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    Unique Contribution of Grantmaking Strategies to the Spread of Assets

    • The fact the organizations that report having the largest networks established for and mobilized around assets also participated in these two grantmaking strategies suggests that these strategies made important contributions in terms of promoting networking and, therefore, the spread of assets


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    Section 5 of Assets

    The Reach of Assets in Colorado

    • Density Maps

    • The engagement of non-grantees and diverse sectors


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    Key Finding of Assets

    • Only about 10% of those entities identified as using and/or actively supporting the use of the 40 developmental assets were grantees of the Initiative

    • This finding indicates that assets did spread well beyond those formally involved in and receiving funding from the Initiative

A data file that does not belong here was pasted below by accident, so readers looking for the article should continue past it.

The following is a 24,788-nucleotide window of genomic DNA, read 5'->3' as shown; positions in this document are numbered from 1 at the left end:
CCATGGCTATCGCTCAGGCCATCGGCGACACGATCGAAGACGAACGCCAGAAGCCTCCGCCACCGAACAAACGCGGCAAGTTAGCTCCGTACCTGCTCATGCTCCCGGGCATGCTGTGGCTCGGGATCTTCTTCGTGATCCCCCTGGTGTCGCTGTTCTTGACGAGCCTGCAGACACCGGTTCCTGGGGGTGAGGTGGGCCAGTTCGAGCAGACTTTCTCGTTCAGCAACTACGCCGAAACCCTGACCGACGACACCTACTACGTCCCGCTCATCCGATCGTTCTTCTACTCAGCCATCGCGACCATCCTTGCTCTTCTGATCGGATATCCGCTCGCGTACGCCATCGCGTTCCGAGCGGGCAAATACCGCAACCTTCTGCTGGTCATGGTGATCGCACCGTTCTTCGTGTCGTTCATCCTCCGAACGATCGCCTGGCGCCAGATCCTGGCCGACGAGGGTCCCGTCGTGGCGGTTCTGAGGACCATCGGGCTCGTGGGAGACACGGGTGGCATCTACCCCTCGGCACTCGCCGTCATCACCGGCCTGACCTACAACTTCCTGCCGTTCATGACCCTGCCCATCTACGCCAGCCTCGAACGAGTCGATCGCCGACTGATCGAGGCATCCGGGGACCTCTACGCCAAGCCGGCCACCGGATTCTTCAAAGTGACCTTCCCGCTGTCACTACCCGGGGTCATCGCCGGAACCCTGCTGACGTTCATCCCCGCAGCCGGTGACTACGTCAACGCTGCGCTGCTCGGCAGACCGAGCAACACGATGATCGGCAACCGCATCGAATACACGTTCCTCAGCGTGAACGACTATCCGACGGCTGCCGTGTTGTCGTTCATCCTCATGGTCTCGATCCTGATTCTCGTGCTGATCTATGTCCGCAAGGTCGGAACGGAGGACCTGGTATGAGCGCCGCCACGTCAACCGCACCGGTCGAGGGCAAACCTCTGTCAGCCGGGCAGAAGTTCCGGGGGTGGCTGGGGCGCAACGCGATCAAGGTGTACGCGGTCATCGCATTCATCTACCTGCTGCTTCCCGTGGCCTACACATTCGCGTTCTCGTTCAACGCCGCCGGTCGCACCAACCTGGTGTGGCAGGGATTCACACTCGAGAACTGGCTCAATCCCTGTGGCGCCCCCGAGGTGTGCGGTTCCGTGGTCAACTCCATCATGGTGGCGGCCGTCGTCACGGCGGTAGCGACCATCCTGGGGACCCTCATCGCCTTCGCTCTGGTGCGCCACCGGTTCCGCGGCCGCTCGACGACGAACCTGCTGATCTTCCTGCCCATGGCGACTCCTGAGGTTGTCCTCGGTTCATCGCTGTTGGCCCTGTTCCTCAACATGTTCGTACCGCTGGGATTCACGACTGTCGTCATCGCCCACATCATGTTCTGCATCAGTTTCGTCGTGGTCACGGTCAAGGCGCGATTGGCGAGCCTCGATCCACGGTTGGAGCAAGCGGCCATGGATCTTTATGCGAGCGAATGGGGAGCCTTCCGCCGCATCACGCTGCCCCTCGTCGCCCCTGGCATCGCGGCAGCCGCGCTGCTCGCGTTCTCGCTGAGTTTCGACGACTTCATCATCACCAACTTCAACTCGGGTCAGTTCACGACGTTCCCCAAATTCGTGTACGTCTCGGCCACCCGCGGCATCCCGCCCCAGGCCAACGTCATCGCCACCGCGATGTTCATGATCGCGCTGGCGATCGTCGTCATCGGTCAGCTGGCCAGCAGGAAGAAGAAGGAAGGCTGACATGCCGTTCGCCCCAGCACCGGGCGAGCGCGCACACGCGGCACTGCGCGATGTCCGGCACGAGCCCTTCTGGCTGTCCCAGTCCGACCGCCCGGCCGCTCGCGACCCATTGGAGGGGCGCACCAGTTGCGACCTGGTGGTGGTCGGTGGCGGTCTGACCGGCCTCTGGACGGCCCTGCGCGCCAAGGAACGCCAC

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    Engaging Diverse Sectors of Assets

    • Survey asked respondents to identify the sector with which a specific partner or source of support was most strongly associated

    • Specific sectors listed on the survey include:

      • Business

      • Education

      • Faith-based

      • Government

      • Health

      • Philanthropic/Grantmaking

      • Youth Serving

      • Non-profit


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    Key Finding of Assets


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    Key Finding of Assets

    • Survey respondents identified 30 different entities that had contributed funding specifically to support asset-related efforts


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    Section 6 of Assets

    Implications for Sustainability and Lessons Learned


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    The Role of Funding of Assets

    • Significant, dedicated funding, provided over multiple years, played a critical role in supporting the spread of assets by allowing/ facilitating: